Humanities Tennessee is pleased to support the efforts of these volunteers by providing opportunities for professional development. This year we're supporting attendance at two events, the Exhibit Makeovers Workshop hosted by the American Association for State and Local History (AASLH)and the Annual Tennessee Association of Museums (TAM) conference.  Click here for more information.

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Salon@615 Welcomes Lorrie Moore and Susan Minot

The Salon@615 series welcomes authors Lorrie Mooreand Susan Minot to Montgomery Bell Academy onSaturday, March 29 at 4:00 pm. Click here for more information.

Read of review of Moore's new collection of stories atChapter16.org.

Complete details of the program, including video of prior events, and upcoming readings, are available at: http://nashvillepubliclibrary.org/salonat615/.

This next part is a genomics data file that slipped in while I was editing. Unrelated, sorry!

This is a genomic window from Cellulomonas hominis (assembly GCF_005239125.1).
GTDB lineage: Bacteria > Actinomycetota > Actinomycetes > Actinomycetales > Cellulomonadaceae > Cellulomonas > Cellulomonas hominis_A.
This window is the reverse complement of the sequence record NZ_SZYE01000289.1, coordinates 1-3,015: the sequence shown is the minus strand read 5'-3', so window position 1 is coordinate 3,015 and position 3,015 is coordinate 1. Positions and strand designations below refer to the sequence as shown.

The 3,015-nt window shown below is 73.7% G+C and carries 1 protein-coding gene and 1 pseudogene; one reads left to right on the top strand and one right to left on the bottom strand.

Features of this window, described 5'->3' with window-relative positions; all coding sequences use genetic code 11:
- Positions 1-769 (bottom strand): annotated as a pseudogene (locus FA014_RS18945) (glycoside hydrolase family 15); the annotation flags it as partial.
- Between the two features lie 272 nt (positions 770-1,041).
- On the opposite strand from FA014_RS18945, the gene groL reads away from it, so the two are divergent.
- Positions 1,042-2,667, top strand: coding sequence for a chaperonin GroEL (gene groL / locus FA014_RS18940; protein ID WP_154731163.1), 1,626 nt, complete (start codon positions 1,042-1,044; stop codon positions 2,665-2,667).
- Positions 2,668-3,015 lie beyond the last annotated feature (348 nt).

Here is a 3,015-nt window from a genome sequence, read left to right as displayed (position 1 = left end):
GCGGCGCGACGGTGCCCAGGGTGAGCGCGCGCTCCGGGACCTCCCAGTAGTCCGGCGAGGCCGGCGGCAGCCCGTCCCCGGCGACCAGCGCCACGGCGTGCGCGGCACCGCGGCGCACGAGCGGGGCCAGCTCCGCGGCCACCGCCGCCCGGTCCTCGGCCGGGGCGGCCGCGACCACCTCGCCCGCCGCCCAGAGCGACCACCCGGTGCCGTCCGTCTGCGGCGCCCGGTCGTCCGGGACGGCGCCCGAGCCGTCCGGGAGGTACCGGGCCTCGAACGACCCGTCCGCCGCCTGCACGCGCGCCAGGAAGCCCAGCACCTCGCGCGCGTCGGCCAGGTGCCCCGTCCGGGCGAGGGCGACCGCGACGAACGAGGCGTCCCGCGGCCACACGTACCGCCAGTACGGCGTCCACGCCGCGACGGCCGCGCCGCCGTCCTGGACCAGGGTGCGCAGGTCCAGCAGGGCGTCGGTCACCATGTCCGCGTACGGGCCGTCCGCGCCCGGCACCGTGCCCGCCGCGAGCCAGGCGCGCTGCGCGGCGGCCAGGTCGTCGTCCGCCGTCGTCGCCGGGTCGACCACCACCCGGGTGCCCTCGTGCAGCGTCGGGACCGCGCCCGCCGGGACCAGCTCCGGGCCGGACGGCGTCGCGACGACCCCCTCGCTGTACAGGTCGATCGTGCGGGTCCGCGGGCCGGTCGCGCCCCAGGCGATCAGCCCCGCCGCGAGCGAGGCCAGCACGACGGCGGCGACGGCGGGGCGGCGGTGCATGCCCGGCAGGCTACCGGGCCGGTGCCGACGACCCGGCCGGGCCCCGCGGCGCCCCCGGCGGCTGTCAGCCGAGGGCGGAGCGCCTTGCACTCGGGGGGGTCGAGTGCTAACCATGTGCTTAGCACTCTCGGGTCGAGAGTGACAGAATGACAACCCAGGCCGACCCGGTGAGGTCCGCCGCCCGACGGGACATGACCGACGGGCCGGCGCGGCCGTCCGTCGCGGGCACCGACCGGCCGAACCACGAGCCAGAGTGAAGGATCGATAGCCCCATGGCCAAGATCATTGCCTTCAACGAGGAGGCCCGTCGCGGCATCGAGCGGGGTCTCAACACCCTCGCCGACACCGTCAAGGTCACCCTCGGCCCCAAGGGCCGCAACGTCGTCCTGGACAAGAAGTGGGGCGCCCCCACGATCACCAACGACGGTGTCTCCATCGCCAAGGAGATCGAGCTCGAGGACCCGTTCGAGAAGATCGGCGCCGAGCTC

Grant Program Offers New Direction

Humanities Tennessee is pleased to announce a new funding priority for our 2014General Grant and Small Project Grant Programs. Although all eligible projects are welcome to apply, our Board of Directors has a particular interest in projects that seek to deepen the understanding Tennesseans have of each other and that model civil behavior by bringing people together to share differing perspectives. Click here for more information and a link to sample projects.

Meet Our Newest Board Members! 

Judy Drescher, Memphis

What inspires you? The opportunity to use the skills and experience that have been granted to me to help people pursue their own dreams.